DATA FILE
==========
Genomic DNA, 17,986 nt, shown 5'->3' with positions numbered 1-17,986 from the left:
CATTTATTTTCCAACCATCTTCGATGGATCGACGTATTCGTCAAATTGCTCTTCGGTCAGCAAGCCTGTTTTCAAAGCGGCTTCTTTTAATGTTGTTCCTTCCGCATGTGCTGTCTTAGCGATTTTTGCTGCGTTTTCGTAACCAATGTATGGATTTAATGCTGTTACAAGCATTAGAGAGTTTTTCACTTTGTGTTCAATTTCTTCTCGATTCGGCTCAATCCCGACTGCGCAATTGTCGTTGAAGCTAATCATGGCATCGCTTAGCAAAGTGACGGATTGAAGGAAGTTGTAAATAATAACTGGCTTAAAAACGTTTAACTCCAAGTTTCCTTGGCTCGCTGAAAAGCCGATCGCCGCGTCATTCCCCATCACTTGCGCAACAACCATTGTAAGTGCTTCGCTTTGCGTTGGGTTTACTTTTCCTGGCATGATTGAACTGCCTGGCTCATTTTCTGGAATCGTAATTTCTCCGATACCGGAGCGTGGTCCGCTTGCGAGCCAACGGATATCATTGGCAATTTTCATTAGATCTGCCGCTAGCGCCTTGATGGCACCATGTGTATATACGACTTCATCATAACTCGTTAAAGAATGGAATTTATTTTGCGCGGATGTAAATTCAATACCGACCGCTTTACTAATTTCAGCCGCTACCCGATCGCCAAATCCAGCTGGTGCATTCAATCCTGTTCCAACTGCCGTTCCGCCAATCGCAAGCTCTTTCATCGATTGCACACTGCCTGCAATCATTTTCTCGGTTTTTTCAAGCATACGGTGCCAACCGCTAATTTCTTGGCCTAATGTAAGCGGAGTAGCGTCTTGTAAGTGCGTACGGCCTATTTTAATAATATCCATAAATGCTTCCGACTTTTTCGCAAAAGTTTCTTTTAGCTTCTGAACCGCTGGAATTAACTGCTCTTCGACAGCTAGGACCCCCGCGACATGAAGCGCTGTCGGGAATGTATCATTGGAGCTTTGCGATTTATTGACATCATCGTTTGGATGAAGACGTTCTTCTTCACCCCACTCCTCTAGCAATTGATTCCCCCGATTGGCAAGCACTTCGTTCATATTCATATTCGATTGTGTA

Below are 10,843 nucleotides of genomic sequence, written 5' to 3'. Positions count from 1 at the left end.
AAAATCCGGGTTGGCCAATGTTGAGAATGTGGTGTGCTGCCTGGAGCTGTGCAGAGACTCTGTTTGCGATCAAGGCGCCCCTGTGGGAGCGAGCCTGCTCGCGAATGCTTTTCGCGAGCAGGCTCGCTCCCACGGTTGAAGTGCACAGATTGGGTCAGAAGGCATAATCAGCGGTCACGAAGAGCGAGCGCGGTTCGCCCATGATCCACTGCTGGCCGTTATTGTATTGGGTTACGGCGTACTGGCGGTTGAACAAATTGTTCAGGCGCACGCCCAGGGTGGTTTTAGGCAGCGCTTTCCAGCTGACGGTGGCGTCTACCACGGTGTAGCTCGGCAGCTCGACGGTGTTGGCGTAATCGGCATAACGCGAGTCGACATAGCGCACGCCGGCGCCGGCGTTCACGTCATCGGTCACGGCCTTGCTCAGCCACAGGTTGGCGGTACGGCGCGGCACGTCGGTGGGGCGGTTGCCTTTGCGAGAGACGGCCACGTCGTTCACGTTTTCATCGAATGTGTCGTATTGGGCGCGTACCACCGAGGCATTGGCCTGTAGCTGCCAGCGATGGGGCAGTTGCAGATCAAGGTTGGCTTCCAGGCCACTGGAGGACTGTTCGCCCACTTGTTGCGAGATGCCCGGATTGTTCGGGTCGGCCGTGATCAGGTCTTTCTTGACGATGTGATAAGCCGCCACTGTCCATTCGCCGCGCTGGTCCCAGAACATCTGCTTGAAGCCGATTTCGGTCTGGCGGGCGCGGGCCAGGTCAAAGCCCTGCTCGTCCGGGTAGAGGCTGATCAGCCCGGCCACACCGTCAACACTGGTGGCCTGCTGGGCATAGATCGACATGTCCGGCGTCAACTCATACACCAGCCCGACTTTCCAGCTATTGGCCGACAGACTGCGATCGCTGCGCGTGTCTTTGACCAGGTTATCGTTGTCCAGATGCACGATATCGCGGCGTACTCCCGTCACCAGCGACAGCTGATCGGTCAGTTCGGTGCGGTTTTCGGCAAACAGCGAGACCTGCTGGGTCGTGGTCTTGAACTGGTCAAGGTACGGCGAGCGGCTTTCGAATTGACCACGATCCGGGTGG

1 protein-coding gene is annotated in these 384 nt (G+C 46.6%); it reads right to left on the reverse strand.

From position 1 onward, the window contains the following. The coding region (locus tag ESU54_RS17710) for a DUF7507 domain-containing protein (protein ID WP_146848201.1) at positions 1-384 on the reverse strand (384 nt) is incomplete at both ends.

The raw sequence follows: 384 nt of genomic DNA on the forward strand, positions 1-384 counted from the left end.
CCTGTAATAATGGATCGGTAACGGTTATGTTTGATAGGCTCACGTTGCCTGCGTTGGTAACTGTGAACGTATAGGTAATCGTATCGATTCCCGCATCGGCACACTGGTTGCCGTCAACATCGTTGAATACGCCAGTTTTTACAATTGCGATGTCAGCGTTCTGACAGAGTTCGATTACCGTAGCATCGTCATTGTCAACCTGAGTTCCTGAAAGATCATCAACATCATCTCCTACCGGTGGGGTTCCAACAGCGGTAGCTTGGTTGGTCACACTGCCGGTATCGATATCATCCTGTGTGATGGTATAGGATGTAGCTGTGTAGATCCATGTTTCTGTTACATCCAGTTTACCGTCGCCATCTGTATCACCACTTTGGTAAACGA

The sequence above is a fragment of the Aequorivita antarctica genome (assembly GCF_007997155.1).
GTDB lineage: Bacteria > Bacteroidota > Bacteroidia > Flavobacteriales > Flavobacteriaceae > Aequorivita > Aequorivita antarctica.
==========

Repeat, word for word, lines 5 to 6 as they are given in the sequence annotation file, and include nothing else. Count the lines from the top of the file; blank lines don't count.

1 protein-coding gene is annotated in these 384 nt (G+C 46.6%); it reads right to left on the reverse strand.

From position 1 onward, the window contains the following. The coding region (locus tag ESU54_RS17710) for a DUF7507 domain-containing protein (protein ID WP_146848201.1) at positions 1-384 on the reverse strand (384 nt) is incomplete at both ends.